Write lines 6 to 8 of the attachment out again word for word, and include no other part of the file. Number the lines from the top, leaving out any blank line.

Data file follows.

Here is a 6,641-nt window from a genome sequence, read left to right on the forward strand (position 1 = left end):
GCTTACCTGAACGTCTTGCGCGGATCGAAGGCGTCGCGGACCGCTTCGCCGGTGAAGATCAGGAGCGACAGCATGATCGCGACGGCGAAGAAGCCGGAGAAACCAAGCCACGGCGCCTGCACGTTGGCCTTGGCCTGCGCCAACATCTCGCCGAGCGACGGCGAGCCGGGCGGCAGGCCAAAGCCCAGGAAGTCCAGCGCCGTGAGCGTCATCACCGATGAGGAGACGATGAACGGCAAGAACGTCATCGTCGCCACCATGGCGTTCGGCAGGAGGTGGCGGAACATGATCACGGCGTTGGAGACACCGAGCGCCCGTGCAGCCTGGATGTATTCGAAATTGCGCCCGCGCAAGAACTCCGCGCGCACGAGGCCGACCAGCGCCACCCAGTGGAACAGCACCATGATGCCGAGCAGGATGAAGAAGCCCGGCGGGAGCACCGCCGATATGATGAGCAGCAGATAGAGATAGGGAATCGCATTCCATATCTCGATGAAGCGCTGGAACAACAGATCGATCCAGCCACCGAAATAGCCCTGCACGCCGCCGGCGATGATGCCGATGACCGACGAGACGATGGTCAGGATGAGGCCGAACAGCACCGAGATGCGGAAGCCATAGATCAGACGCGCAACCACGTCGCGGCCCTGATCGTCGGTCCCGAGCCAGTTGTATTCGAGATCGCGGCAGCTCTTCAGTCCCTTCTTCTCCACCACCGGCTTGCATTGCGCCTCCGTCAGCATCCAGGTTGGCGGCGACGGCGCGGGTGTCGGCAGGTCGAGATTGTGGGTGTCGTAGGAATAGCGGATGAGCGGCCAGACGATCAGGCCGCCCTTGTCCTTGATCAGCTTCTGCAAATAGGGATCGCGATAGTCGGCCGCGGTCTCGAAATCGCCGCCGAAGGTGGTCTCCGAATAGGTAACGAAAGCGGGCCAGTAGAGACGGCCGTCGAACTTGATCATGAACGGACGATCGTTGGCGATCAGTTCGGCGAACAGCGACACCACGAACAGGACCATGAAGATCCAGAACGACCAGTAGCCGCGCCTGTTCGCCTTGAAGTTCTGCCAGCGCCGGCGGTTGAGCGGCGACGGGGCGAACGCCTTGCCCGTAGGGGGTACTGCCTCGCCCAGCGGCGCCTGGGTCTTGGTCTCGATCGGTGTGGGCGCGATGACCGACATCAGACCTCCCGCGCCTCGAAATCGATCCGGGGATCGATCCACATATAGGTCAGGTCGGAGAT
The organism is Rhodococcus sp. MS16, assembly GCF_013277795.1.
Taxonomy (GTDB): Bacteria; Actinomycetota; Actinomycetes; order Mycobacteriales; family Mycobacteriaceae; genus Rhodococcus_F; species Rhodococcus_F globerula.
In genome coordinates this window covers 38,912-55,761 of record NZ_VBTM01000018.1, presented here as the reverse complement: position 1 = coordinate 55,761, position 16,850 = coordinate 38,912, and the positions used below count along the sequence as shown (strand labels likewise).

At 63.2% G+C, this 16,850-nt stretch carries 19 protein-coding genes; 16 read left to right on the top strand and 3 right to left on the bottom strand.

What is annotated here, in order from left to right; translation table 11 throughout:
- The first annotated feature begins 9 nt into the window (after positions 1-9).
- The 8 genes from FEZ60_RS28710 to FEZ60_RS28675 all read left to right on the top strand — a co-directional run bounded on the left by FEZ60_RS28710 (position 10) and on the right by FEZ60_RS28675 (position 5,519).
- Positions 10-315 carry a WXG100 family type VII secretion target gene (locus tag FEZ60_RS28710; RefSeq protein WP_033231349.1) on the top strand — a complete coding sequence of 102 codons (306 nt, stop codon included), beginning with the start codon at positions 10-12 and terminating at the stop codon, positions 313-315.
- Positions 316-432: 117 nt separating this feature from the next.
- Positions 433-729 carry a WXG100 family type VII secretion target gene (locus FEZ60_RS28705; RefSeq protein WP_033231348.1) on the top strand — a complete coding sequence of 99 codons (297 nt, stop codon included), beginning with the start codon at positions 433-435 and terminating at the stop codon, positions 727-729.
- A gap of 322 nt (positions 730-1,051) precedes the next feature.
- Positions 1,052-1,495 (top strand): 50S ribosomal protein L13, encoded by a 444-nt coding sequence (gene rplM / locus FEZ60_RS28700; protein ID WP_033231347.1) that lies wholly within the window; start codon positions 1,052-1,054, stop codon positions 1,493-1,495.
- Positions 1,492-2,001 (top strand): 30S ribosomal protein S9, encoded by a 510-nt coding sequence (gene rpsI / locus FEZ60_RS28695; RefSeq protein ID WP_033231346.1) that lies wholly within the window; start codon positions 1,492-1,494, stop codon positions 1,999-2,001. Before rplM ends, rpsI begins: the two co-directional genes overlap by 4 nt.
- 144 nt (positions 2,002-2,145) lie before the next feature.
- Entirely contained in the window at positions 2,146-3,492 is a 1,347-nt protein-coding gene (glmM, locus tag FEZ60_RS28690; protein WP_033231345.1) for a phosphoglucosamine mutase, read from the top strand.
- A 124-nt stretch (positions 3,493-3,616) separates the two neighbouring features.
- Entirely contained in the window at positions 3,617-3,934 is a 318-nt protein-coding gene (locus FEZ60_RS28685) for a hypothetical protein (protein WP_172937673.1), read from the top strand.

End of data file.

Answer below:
At 63.2% G+C, this 16,850-nt stretch carries 19 protein-coding genes; 16 read left to right on the top strand and 3 right to left on the bottom strand.

What is annotated here, in order from left to right; translation table 11 throughout:
- The first annotated feature begins 9 nt into the window (after positions 1-9).